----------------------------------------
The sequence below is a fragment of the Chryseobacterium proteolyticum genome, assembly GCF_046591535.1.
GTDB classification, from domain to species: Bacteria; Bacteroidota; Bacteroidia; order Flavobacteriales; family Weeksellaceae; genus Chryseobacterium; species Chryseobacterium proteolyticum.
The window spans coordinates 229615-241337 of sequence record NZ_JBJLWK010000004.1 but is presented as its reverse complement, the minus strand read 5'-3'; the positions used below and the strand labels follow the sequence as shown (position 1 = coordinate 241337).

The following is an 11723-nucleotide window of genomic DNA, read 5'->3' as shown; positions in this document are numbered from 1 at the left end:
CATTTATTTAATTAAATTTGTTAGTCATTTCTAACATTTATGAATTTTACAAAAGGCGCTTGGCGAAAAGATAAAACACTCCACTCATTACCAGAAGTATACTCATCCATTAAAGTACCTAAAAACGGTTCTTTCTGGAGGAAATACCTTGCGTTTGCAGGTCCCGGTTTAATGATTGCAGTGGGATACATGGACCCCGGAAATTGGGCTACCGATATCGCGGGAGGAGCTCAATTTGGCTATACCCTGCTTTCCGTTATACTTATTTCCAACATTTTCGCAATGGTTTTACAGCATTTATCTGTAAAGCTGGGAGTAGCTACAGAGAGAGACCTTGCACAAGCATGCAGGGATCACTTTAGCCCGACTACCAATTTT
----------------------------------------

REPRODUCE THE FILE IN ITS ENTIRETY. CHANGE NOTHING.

The sequence below is a fragment of the Chryseobacterium proteolyticum genome, assembly GCF_046591535.1.
GTDB classification, from domain to species: Bacteria; Bacteroidota; Bacteroidia; order Flavobacteriales; family Weeksellaceae; genus Chryseobacterium; species Chryseobacterium proteolyticum.
The window spans coordinates 229615-241337 of sequence record NZ_JBJLWK010000004.1 but is presented as its reverse complement, the minus strand read 5'-3'; the positions used below and the strand labels follow the sequence as shown (position 1 = coordinate 241337).

The following is an 11723-nucleotide window of genomic DNA, read 5'->3' as shown; positions in this document are numbered from 1 at the left end:
CATTTATTTAATTAAATTTGTTAGTCATTTCTAACATTTATGAATTTTACAAAAGGCGCTTGGCGAAAAGATAAAACACTCCACTCATTACCAGAAGTATACTCATCCATTAAAGTACCTAAAAACGGTTCTTTCTGGAGGAAATACCTTGCGTTTGCAGGTCCCGGTTTAATGATTGCAGTGGGATACATGGACCCCGGAAATTGGGCTACCGATATCGCGGGAGGAGCTCAATTTGGCTATACCCTGCTTTCCGTTATACTTATTTCCAACATTTTCGCAATGGTTTTACAGCATTTATCTGTAAAGCTGGGAGTAGCTACAGAGAGAGACCTTGCACAAGCATGCAGGGATCACTTTAGCCCGACTACCAATTTT